BP and Shell post profits, warn on prices
BRITISH energy giant BP and its Anglo-Dutch rival Shell unveiled upbeat quarterly profits as both kept a tight rein on costs but warned over prevailing low oil prices.
BP’s underlying replacement cost profit – the benchmark industry measure which excludes exceptional items and oil price fluctuations – tumbled 49 percent to US$933 million (851 million euros) in the three months to September.
However, that comfortably beat expectations of $719.2 million, according to analysts.
Royal Dutch Shell added that its profit excluding one-off items and on a current cost-of-supplies (CCS) basis – which also strips out the changing value of oil inventories – advanced 17pc to $2.79 billion.
That easily eclipsed forecasts of $1.79 billion, as the group was aided by rising output and cost-cutting after its takeover of rival BG Group.
“BP and Shell delivered improved figures in the third quarter, but there are yet plenty of risks in the oil market as [oil] prices remain under pressure,” said ETX analyst Neil Wilson.
“Drilling down to the key fundamentals, oil producers have to cut costs to survive in a lower-for-longer price environment.”
For its part, BP cut 2016 capital expenditure, or capex, to $16 billion compared with the previous guidance of between $17 billion and $19 billion.
It warned oil refining margins would continue to take a hit in the final three months of 2016, but production would increase slightly.
BP is slashing costs to counter weak oil global oil prices and sliding margins, with the cost of crude at around $46 per barrel compared with $50 a year ago.
Shell is also embarking on a costcutting drive and an ongoing plan to offload $30 billion of assets.
In the third quarter, Shell reaped the benefits of its recent £47 billion acquisition of BG Group, which strengthened its position in liquefied natural gas. However, Shell chief executive Ben van Beurden warned over the outlook.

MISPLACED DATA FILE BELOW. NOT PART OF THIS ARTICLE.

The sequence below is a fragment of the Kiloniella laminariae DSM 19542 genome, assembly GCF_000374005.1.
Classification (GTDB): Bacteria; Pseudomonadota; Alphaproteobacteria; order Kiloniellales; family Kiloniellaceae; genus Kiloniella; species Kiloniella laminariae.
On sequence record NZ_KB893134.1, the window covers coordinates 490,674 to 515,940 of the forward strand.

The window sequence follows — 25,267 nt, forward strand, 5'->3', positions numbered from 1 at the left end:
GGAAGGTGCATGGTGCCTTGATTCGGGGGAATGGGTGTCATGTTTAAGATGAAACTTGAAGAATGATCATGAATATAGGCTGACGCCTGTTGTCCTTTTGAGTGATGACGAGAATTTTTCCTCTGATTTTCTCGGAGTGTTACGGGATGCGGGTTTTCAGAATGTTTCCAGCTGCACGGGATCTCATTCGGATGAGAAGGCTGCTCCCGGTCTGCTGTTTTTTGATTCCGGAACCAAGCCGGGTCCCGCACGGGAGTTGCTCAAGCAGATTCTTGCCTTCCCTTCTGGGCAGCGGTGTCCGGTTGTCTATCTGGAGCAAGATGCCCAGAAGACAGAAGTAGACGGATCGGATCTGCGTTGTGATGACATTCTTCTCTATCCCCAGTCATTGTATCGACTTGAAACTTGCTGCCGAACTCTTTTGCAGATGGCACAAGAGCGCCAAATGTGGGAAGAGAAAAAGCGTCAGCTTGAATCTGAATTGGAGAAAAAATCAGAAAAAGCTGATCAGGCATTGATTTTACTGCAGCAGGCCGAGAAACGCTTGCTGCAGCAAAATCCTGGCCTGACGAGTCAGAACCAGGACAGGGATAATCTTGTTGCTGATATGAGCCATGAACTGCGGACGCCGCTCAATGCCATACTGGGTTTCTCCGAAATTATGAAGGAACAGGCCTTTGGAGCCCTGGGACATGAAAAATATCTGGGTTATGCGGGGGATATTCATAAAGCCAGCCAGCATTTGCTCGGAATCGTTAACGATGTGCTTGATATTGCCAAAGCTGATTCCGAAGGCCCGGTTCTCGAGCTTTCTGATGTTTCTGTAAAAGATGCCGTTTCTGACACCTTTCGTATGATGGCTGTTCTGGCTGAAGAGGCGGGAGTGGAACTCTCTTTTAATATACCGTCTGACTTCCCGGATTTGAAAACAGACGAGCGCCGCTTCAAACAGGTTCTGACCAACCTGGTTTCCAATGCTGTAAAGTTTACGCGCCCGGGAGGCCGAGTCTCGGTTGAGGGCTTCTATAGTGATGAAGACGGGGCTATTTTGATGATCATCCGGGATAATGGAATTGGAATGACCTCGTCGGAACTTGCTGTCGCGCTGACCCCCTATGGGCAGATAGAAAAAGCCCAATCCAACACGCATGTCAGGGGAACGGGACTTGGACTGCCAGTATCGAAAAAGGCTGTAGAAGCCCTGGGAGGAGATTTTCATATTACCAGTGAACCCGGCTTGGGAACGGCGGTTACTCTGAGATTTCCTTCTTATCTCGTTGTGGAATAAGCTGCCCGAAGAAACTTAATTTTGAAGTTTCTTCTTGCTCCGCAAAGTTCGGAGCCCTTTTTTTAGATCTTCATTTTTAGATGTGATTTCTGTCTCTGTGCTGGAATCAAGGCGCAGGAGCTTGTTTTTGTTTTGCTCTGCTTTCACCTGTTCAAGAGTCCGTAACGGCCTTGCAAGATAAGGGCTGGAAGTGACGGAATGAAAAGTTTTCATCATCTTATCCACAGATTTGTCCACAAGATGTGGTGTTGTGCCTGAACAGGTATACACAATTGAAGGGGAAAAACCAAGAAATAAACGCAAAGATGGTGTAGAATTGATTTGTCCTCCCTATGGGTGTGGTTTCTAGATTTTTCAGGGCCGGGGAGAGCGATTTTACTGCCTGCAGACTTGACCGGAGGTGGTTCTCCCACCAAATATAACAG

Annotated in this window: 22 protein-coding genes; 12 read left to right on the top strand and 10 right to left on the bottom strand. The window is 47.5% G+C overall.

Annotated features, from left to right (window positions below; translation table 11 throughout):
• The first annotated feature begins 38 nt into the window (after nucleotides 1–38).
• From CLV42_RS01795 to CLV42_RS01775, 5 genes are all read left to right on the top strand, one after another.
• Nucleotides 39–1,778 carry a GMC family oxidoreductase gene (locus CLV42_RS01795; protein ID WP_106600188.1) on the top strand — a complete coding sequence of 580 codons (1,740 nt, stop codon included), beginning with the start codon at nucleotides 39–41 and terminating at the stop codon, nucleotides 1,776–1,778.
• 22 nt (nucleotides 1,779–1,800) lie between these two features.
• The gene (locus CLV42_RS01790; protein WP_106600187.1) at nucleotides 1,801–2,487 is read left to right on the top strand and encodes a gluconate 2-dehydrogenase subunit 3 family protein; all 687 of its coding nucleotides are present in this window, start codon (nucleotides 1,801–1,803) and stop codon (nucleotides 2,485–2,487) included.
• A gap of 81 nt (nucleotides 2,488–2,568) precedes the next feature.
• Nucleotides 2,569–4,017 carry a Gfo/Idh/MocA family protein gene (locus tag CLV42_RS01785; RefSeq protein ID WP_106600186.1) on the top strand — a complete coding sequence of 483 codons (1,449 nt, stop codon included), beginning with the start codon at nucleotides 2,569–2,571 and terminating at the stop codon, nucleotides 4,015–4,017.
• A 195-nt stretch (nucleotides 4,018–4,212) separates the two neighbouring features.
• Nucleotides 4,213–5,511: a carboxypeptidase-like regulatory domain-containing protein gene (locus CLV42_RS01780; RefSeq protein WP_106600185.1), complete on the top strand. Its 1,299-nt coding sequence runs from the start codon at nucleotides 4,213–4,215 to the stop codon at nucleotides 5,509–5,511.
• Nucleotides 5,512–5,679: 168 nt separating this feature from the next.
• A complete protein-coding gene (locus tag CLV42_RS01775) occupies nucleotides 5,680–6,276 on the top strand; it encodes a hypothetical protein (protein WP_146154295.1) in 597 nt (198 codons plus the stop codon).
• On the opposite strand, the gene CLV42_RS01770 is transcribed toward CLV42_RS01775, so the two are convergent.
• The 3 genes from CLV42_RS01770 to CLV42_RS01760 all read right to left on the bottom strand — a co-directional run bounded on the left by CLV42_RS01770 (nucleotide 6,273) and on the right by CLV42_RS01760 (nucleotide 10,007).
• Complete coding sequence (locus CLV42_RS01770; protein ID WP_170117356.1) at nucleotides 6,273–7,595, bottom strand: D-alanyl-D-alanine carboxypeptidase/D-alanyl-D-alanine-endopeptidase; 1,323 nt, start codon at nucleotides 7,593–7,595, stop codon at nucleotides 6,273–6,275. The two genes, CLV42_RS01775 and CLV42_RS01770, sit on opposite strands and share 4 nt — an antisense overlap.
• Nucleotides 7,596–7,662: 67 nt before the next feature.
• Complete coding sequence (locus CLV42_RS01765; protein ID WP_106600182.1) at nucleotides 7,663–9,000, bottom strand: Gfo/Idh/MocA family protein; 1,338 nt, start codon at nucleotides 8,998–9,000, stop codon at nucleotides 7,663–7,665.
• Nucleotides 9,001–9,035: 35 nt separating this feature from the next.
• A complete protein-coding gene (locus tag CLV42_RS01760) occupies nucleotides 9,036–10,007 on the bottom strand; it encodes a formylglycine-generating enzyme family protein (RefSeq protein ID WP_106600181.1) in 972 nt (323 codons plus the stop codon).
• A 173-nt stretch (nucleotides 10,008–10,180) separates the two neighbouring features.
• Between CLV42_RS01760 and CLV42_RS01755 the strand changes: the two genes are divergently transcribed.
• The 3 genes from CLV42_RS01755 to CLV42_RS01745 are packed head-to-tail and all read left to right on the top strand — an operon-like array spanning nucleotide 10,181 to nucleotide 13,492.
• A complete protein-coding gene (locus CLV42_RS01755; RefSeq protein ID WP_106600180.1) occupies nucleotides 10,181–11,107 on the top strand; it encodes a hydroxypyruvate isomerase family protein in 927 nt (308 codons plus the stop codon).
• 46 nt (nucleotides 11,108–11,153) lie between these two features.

“Shell delivered better results this quarter, reflecting strong operational and cost performance. But lower oil prices continue to be a significant challenge across the business, and the outlook remains uncertain,” Mr van Beurden said.
“The integration of Shell and BG is now essentially done and has been completed well ahead of plan. It’s been an important catalyst for the significant and lasting changes we are making to the working practices, cost structure and portfolio.”
Falling oil prices bite into revenues and profits of energy majors.
US oil giants ExxonMobil and Chevron both revealed last week that low prices and weak refining margins had weighed on their thirdquarter profits.
“Oil prices are down to around a third of where they were in 2008 and as recently as 2014 we saw $100 a barrel,” added Mr Wilson at ETX Capital.
The price of crude slumped to under $30 at the beginning of this year, but has since recovered somewhat to stand at current levels of just below $50 on over supply.
“That [price drop] has huge implications for margins, capex and earnings growth for oil majors,” said Mr Wilson.
Shell also revealed that it rebounded into net profit of $1.4 billion in the third quarter. That contrasted with a net loss of $7.4 billion last year, which was skewed by vast write-downs after the scrapping of costly projects in Alaska and Canada.
BP meanwhile saw net profits surge to $1.6 billion from just $46 million a year earlier.
“Despite the respite provided by an improved oil price, conditions remain tough in the oil and gas sector,” noted Nicholas Hyett, equity analyst at Hargreaves Lansdown. –
Ben van Beurden says lower oil prices continue to be a challenge.